• Vaseline, keep a small jar on hand to lubricate the rectal thermometer.
  • Styptic Powder or Pencil, will stop bleeding from minor cuts or broken nails.
  • Leash, will enable you to contain or restrict the movement of your dog in an emergency situation. A leash can also be fashioned into a makeshift muzzle or sling, should the need arise.
  • Nail and Grooming Clippers, can be used to trim any broken nails and remove fur around potential wounds
  • Soft Muzzle or Cloth Strips, to prevent your pet from biting or licking the affected areas or possibly acting out toward you in pain.
  • Towel or Blanket, can be used for blood or fluid absorption; wrapped around an injured or panicking animal to soothe, calm, and keep warm; and can protect an injured dog or cat lying on a hot, cold, hard, or rocky surface.


  • Antihistamine or Dyphenhydramine (Benadryl), administered for allergic reactions. Be sure to consult your vet for dosing.
  • Antibiotic Ointment, can be applied to treat minor cuts or scrapes.

Contacts & Instructions:

  • Contact Info, include the phone number and address for your veterinarian, for easy access, as well as the contact information for a local emergency vet clinic or animal hospital in the event the injury occurs during your vets off hours.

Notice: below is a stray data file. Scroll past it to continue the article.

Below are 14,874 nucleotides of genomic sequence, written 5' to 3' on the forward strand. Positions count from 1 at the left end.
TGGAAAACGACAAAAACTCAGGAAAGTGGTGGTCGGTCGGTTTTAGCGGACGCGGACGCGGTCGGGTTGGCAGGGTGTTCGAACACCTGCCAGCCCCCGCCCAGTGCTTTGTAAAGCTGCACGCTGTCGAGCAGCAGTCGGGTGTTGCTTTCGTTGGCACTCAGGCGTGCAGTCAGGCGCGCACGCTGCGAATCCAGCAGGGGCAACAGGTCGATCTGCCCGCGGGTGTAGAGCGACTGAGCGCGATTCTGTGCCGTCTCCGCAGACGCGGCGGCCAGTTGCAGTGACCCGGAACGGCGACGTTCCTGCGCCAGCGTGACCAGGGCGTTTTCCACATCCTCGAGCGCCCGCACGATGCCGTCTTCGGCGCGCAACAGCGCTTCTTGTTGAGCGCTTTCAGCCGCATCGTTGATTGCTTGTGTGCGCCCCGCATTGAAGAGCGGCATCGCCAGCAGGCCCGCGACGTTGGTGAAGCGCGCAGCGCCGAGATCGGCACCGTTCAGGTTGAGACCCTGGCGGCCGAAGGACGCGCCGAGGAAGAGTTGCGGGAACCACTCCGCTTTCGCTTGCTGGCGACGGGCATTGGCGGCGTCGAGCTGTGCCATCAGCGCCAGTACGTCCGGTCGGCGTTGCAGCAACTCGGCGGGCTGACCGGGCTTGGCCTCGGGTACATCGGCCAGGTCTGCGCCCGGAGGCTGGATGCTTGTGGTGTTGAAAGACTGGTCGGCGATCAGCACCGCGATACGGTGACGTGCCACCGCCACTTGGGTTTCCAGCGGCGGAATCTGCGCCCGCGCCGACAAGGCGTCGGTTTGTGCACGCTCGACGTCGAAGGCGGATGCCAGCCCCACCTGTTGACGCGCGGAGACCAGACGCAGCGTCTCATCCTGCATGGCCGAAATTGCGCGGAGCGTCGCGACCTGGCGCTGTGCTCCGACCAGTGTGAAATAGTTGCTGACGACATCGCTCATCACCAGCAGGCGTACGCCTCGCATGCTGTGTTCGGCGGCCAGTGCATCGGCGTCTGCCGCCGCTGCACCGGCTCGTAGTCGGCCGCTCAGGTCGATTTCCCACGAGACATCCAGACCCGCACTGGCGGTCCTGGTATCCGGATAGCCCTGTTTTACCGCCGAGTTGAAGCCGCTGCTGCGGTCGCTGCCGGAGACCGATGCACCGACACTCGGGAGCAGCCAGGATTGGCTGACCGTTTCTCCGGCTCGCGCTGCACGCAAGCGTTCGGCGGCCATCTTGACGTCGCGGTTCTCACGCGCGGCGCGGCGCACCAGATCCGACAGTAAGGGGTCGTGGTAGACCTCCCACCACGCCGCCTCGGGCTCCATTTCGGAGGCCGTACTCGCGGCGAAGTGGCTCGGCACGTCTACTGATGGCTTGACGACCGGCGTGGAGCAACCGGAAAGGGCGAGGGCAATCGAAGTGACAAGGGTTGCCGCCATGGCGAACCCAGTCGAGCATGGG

• Phone Number for Poison Control Hotline, keep the phone numbers of 24/7 poison control services in the kit to use if you know or suspect your pet has swallowed something toxic.
    • ASPCA Animal Poison Control Center (888)426-4435 (consulting fee may apply)
    • Pet Poison Helpline (855)764-7661 (consulting fee may apply)
  • Pet First-Aid Guidebook, a first-aid reference book can help you make the best decisions in unexpected and high-stress situations. There are plenty of excellent books on the market. When choosing one, keep in mind that the most useful guide will be one you are familiar and comfortable with. Choose a layout you find easy to digest, and content you think most likely applicable to your pet, and be sure to familiarize yourself with the guide before placing it in your pets first-aid kit.
  • List of Medications and Doses Taken by Your Pet, when treating an animal in the field or taking them to an emergency vet there may be some treatments, such as inducing vomiting with hydrogen peroxide, that are contraindicated to certain medications. Carrying a list of meds and doses with you will make your life easier, the emergency vet’s life easier, and just might help save your pets life.

A well-prepared pet first-aid kit is an essential resource for pet owners, providing peace of mind and enabling you to respond efficiently and effectively to medical emergencies. Regularly check and replenish the contents of your kit to ensure that it remains up-to-date and ready for use. You may also want to familiarize yourself with basic first-aid procedures and reach out to your veterinarian for guidance on the techniques and doses for administering emergency care to your pet. By taking proactive steps to prepare for emergencies, you can help ensure the health and well-being of your four-legged friend, no matter the circumstances.